I am not sure if my academic background and work experience have helped me as a parent or have got in the way. I have studied psychology and social work and spent the past 15 years working with young people who become involved in offending behaviour and their families. This is why I had a tape (oh yes, not a CD!) of classical music and played it to my tummy every night during my first pregnancy in the belief it would boost my children's cognitive development! It is also why Eoghan and Aine, as male and female twins were both given toys that would have been perceived as more appropriate for one sex (despite my father's serious disapproval!). And it is why my teenagers moan all the time about not being able to do things their friends are allowed to do!
When I started working with young people involved in offending and their families I began to really question the role the early years has on adult behaviour and family dynamics. Family therapy training made me explore my own family history and the how my parenting has impacted on my children.
I love watching how the babies we see in Sign2Music classes grow and develop into confident, loving and bright children. I love the amazing stories I hear about how signing has helped communication, bonding and development. I spend a lot of time discussing the benefits of signing for supporting communication and development. There is also a lot of information on the internet about these benefits.
The benefits of signing in supporting bonding has not been featured and researched to the same extent. I have a video on our You Tube channel showing how signing supports bonding with siblings Signing Supports Sibling Bonding
However, I cannot emphasise enough how important it is to nurture the bond between children and their caregivers!
A child's first relationship will have a significant impact on subsequent relationships throughout their lives. Current early years research reinforces this, even indicating that the first 18 months of life are the most critical in developing or preventing the propensity to violent /criminal behaviour in later life.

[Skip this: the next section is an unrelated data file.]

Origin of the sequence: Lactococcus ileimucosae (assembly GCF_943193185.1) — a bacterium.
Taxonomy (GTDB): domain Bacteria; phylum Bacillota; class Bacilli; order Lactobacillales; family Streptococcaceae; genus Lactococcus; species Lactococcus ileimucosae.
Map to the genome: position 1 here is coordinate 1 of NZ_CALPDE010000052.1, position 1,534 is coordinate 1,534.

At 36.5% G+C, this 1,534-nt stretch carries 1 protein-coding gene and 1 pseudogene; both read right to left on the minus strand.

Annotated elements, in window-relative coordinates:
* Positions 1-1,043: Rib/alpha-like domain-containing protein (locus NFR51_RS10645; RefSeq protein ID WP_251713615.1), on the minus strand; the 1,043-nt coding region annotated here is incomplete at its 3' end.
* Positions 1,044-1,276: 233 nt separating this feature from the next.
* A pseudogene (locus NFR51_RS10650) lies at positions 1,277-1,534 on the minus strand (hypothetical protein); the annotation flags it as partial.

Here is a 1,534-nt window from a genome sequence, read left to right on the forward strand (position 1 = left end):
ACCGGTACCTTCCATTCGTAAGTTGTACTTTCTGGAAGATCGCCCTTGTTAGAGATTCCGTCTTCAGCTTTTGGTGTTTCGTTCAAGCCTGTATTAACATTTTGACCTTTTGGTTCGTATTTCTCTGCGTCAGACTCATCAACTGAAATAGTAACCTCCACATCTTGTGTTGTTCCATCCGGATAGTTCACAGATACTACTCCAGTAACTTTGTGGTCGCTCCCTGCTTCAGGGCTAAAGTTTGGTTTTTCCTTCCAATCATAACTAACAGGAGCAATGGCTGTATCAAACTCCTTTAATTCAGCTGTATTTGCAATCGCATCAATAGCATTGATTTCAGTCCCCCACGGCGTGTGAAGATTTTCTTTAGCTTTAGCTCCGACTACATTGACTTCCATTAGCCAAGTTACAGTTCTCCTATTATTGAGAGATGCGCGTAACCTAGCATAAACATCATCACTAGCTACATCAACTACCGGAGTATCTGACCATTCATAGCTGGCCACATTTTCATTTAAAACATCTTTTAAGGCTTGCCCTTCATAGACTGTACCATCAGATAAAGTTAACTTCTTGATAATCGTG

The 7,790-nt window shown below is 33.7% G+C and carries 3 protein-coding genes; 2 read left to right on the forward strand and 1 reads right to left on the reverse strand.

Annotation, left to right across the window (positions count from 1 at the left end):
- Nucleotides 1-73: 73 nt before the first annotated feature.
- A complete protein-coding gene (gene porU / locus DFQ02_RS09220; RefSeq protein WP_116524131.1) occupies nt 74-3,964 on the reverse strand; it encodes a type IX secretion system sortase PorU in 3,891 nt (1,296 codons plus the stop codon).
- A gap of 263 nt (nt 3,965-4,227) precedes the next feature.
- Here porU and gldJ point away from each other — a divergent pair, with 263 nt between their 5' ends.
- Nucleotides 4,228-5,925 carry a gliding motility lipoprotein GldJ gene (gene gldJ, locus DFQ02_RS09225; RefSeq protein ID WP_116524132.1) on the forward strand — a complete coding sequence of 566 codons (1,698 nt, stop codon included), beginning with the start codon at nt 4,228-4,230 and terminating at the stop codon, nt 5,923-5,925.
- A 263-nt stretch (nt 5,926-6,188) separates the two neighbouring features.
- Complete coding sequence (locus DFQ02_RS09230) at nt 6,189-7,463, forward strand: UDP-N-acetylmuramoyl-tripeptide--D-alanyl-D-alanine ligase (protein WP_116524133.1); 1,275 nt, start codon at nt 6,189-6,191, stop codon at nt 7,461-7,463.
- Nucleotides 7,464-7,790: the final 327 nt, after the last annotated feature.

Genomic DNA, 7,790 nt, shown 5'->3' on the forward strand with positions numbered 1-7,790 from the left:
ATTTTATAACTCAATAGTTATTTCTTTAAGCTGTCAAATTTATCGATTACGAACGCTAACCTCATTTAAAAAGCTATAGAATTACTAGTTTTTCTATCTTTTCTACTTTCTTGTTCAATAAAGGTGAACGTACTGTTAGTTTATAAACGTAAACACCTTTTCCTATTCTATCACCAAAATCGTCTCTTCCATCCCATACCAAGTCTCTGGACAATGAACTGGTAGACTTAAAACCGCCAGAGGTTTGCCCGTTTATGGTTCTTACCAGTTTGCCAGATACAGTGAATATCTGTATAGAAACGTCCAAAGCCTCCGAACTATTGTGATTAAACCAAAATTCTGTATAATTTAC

Much of a humans brain development takes place in the first 3 years of life. During this period of accelerated learning the number of synapses (brain connections) multiply 20 fold. Modern research indicates that early experiences can override genetics. A baby's potential is therefore based on the experiences in their early years. Early learned behaviour can be resistant to change and can be the foundation to adult behaviour. Stressful experiences wire a child's brain for stress and trauma. Loving experiences can wire their brain for loving relationships and experiences.
Connectness between a child and caregiver is the basis for the development of empathy. This means the nature of the child's first relationship, most often with the mother impacts on later emotional relationships:
‘The child’s first relationship, the one with the mother, acts as a template…[that] permanently moulds the individual’s capacity to enter into all later emotional relationships’ (Schore, 2000, via Wave Trust)
This is a beautiful video featuring the The Still Face Experiment which demonstrates how important our interactions with our little ones are. Can you imagine the impact on a child if they experience the 'still face' during most of their interactions?
Reading all the research available to us in relation to child development can be mind blowing. Being a parent is hard enough without trying to ensure you are doing everything right. I have no doubt that signing with babies and children, music and other activities can help support your connection with your child. However, it is clear from all the research that the secret to well adjusted children is actually quite simple - LOVE them! Everything else is a bonus. Wow, I don't feel guilty any more!